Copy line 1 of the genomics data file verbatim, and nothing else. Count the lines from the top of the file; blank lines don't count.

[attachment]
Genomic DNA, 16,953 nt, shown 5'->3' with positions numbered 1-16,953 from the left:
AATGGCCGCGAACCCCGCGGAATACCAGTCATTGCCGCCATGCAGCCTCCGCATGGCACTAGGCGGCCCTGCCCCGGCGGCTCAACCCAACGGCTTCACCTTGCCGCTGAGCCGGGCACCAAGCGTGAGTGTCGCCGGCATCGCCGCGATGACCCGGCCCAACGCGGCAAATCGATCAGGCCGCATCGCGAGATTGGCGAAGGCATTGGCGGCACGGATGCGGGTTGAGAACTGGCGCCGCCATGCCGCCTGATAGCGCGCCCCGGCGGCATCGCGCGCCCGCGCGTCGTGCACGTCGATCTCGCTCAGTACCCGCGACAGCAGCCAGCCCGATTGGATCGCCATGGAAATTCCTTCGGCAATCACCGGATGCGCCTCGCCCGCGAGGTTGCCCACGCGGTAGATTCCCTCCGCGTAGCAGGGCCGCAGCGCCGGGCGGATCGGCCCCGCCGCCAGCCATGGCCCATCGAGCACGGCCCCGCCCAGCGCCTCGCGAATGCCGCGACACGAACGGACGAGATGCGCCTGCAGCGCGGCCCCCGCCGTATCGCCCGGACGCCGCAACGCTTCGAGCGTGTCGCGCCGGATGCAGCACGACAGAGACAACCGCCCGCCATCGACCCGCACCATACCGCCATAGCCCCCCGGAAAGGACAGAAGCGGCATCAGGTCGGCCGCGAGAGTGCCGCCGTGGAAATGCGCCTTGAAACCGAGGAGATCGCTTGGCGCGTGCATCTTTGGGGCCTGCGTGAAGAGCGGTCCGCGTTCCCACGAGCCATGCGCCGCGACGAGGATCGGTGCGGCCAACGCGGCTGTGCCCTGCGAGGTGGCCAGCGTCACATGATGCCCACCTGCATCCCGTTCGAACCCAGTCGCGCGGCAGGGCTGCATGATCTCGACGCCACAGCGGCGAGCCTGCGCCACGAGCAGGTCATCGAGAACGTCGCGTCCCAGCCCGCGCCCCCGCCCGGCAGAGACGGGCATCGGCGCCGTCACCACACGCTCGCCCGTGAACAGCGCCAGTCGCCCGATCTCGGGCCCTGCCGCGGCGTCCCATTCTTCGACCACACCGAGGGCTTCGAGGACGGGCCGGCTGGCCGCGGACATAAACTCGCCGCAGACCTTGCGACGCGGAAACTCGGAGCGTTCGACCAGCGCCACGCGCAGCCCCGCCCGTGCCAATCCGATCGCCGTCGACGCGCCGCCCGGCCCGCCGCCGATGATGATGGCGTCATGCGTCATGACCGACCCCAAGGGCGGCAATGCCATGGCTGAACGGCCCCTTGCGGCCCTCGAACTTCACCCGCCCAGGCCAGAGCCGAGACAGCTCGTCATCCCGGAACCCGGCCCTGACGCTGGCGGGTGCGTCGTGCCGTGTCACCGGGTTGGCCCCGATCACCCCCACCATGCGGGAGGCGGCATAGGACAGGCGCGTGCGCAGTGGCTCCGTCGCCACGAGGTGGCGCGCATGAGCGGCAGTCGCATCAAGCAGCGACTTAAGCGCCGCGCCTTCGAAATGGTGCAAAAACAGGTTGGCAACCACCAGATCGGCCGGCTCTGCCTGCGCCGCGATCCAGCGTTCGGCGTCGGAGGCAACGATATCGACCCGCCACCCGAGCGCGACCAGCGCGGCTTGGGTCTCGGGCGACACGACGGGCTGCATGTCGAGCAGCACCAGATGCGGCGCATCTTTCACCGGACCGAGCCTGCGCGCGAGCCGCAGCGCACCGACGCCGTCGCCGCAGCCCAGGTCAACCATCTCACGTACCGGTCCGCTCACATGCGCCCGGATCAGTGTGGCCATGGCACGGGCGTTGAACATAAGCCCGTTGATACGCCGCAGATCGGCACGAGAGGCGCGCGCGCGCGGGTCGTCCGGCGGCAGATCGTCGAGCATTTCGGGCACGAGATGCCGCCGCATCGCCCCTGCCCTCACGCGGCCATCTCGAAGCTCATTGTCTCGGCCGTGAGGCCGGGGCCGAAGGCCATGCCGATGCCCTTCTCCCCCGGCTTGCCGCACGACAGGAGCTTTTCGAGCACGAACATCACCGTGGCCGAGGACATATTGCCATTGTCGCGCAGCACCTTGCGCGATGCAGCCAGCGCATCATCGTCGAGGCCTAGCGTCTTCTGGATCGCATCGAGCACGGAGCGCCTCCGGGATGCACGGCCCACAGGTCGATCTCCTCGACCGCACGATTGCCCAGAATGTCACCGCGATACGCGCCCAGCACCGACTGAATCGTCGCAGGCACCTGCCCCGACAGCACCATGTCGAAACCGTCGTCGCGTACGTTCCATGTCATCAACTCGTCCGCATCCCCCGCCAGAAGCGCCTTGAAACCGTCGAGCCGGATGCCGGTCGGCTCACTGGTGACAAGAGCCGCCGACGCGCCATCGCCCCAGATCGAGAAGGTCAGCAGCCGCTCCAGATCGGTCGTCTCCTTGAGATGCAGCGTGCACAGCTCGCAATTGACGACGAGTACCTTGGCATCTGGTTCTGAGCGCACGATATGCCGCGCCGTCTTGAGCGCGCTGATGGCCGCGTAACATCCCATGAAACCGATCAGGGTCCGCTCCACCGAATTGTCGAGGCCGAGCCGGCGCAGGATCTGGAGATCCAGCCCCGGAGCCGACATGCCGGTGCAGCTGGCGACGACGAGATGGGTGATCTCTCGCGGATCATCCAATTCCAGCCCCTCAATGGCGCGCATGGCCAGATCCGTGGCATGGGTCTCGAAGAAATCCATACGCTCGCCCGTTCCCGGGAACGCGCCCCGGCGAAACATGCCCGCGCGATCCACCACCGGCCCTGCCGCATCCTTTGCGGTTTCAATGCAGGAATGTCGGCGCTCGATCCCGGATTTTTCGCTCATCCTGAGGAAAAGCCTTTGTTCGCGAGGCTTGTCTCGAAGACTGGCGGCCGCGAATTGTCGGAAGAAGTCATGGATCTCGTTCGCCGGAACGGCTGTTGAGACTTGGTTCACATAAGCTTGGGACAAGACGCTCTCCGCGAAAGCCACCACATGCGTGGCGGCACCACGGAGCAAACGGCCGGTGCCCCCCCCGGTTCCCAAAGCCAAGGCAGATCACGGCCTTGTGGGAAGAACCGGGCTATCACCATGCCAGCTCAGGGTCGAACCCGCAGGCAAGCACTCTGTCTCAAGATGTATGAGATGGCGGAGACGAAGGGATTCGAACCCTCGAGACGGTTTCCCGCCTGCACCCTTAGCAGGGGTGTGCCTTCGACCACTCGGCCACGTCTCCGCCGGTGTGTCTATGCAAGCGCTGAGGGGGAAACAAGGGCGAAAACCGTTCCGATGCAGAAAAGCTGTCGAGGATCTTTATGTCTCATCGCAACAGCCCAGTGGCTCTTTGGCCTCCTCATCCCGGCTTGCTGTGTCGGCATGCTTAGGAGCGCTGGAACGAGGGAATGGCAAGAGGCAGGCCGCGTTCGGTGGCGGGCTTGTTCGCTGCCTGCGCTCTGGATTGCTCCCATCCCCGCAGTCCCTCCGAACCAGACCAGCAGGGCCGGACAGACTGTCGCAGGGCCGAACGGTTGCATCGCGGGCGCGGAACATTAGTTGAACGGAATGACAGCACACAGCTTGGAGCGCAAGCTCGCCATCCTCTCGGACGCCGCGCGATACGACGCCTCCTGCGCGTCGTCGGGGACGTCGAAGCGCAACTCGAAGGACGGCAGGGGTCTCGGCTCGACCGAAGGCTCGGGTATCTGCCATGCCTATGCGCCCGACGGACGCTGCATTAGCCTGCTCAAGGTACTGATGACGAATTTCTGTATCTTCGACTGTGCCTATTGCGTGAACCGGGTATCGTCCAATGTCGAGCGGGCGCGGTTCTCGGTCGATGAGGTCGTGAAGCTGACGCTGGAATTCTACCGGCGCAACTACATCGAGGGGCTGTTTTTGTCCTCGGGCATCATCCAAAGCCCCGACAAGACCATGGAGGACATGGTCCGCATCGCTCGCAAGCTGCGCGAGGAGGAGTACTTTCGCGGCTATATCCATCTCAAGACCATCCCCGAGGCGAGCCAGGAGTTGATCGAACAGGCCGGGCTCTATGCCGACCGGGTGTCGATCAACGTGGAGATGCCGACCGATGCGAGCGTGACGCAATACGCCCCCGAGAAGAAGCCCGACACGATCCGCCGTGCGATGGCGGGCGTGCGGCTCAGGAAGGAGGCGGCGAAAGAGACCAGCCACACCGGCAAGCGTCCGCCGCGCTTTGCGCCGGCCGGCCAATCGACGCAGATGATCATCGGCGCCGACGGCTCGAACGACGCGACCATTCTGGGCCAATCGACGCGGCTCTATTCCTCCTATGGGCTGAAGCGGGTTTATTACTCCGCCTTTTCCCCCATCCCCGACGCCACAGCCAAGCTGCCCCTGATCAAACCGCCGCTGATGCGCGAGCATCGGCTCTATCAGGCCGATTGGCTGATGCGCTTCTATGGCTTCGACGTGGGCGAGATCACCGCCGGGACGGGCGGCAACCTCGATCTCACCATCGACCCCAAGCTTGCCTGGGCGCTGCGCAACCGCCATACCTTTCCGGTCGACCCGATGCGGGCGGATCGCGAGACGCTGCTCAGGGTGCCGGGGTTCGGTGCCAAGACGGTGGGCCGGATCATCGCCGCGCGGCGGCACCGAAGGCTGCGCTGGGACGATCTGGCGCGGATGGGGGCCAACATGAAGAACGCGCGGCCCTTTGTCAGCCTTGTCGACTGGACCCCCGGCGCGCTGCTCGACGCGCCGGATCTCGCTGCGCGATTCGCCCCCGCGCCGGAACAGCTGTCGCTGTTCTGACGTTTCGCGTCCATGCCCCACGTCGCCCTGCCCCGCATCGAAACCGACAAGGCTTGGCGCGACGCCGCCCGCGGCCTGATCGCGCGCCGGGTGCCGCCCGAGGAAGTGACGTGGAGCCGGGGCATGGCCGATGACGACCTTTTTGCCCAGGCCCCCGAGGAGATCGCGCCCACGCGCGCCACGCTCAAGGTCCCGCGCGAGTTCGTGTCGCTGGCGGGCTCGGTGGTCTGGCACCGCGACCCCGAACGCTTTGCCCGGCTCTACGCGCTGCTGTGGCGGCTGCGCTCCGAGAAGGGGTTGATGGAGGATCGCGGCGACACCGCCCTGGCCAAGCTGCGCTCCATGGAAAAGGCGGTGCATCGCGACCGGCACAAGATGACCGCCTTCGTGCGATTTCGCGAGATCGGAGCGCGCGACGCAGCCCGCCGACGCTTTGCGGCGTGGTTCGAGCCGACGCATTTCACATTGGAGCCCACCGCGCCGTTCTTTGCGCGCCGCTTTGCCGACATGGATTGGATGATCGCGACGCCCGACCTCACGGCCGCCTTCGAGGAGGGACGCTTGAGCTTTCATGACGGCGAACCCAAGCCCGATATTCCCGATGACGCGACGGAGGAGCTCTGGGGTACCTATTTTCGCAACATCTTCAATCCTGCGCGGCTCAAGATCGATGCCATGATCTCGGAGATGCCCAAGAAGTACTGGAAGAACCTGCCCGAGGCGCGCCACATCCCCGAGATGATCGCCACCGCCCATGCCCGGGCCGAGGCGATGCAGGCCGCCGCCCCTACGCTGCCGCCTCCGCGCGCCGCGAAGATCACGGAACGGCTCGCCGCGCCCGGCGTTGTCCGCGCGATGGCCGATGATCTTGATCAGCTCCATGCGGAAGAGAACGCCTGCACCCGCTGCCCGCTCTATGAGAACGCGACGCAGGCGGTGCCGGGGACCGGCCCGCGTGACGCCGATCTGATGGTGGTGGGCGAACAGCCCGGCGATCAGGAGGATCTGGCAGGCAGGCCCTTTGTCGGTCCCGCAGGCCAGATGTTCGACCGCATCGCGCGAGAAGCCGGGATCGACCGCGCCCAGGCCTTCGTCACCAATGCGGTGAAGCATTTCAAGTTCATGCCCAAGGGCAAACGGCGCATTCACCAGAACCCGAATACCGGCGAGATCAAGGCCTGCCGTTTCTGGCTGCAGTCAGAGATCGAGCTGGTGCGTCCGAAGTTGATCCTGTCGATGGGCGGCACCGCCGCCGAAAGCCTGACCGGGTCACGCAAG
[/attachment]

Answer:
Genomic DNA, 16,953 nt, shown 5'->3' with positions numbered 1-16,953 from the left: